By Shelley Murphy
Taking a break from my online holiday shopping spree—pausing only for my credit card to cool down—I searched the Internet for humorous holiday reading. Instead, I found a surprising number of articles providing parents with survival tips while their college freshmen are home for winter break.
I count myself as one of the parents excitedly anticipating my boys’ arrivals and plan on thriving, not surviving, during my freshman son’s seasonal vacation. Until my younger son arrives home, I’ll keep my cell phone close and count down the days until we trade our quick calls for homecoming hugs. Our conversations are brief, frequently interrupted with shouts of “Hey, how’s it going?” directed at friends and always end abruptly with, “I gotta go.”
My waiting for his calls and texts stops just in a few days when my college newbie finally returns home. He’ll walk through our threshold, slinging a large sack over his shoulder. Unlike Santa’s sack brimming with gifts, my son’s bag will overflow with laundry.
As I read some of the online articles, I flashed back to my older son’s first freshman holiday. I remembered his arrival home that winter break and with hindsight will admit it’s an adjustment for both parents and students.
Freshmen students are apt to return home exhausted from the final weeks of a semester filled with collegiate papers, projects and parties. After dumping their laundry on the floor, some college kids may drop as well, but it’s more likely they’ll rally and race out the door they just walked through.
One of the most noticeable changes in returning freshmen is the fierce protection of their newfound independence. Parents will soon discover their freshmen college kids aren’t too fond of resuming the rules they lived under in high school.
The perfect storm hits when parents enforce “my house, my rules” and young adults rebel after becoming accustomed to unrestricted freedom. The most common clashes occur over parental expectations, household duties and family commitments.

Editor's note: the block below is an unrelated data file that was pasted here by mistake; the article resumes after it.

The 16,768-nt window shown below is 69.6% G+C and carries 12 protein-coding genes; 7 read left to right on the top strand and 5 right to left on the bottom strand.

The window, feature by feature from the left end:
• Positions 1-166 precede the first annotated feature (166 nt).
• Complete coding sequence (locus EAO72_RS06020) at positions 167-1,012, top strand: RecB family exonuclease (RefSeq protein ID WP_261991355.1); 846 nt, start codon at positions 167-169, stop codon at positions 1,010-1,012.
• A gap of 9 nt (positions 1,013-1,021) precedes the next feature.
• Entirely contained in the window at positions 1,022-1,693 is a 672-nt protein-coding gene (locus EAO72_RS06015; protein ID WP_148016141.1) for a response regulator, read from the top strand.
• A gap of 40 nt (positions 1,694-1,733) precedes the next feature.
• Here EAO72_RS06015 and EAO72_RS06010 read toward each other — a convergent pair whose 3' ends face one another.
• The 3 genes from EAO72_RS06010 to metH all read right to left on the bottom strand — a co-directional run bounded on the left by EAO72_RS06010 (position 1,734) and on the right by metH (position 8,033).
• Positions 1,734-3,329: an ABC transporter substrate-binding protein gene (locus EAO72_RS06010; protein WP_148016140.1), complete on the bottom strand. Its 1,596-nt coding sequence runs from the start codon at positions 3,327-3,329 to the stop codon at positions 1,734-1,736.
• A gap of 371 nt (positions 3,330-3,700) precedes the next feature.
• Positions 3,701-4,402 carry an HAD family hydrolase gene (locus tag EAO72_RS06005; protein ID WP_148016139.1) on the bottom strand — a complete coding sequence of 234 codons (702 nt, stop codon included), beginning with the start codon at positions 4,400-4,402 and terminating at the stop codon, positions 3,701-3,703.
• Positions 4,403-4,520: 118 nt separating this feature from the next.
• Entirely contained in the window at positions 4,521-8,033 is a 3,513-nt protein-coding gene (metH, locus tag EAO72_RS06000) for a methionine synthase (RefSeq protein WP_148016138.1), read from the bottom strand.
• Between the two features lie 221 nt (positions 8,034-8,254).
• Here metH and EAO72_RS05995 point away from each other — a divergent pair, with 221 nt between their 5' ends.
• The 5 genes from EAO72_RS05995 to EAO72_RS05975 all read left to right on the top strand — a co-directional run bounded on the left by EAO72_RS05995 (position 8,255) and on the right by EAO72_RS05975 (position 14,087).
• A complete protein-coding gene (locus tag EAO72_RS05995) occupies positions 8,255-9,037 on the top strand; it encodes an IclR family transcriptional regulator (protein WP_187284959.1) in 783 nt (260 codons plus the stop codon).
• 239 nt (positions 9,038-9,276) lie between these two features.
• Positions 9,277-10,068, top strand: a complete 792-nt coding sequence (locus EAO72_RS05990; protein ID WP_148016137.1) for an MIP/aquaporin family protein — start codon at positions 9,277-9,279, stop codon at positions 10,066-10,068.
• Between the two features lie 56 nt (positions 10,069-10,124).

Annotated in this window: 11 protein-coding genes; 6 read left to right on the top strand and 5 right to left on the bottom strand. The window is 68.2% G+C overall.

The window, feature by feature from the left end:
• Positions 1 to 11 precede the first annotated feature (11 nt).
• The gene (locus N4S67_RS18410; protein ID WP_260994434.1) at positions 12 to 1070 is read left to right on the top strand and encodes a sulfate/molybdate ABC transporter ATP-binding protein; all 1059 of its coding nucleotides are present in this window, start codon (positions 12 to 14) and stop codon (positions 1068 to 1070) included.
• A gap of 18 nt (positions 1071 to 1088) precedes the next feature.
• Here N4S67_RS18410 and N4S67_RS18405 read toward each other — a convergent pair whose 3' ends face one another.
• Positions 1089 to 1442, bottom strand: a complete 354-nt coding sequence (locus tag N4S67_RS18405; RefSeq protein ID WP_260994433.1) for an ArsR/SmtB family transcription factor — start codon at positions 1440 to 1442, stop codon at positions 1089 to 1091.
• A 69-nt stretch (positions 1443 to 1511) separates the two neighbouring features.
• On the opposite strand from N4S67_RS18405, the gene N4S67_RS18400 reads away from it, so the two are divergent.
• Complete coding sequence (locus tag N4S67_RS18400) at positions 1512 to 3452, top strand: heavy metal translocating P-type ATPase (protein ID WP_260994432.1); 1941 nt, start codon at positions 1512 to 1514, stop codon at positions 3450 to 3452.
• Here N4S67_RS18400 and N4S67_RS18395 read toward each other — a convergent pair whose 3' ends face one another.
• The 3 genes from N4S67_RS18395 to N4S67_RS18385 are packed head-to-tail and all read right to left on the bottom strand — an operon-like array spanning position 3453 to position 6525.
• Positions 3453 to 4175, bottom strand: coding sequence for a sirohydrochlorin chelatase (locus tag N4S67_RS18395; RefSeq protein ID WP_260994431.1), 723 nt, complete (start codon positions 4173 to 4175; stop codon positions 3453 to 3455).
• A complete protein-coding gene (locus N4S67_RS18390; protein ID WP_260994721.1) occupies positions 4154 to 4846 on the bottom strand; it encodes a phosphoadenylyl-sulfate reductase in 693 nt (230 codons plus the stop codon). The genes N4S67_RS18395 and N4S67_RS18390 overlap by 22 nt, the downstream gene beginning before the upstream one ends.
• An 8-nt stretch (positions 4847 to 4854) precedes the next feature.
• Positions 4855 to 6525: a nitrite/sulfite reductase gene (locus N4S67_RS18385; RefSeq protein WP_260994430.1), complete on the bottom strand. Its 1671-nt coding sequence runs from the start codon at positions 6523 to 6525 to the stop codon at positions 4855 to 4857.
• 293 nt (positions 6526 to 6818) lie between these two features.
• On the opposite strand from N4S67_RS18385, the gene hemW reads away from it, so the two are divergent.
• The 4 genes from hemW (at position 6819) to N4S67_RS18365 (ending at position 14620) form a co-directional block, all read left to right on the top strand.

Experts quoted in the articles I read claim the key to avoiding conflict is a healthy mix of mutual respect, communication and compromise. For our family, the compromise involves distinguishing the difference between living in our family home and living in the fraternity house. Attempting to adjust to our college kids’ vampire-like lifestyle presents another challenge.
If history repeats, I’ll notice how nocturnal my younger son has become. His current sleep schedule will likely resemble his infant sleep pattern when he mixed-up his days and nights—content to wail through the night then sleep soundly during the day.
Both my sons can’t wait to get home and reconnect with their high school friends. I’m proud of the achievements my boys accomplished at our hometown high school and equally proud of the long-lasting friendships they maintain.
I’ll thrive in our chaotic holiday house full of boys and the treasured tradition of watching them rush to reunite. One of the true joys of the season is the nostalgic reunion of friendships that span miles and years.
This holiday season I won’t settle in for long winter naps. I know there’ll be nights I put a pillow over my head drowning out the roaring laughter and booming music from downstairs—and I wouldn’t want it any other way. I enjoy our empty nest’s transformation into a merry and bright home.
Alas, the joy of the season is fleeting. After several weeks of seeing my boys nestled all snug in their beds, the grouchy Grinch will appear and stop Christmas from continuing. Too soon the weeks of festivities will end and college kids’ conversations will change from catching up to, “When do you go back?”
One by one, my sons’ friends will dash away and return to their respective college campuses.
Then the time will come for my boys to leave. After they drive away from our home and back to their lives, I’ll return to my computer—this time searching for tips for surviving their absence and another heartbreaking goodbye.
Shelley Murphy has lived in San Clemente with her husband for the past 16 years. She’s a freelance writer and contributor to the SC Times since 2006.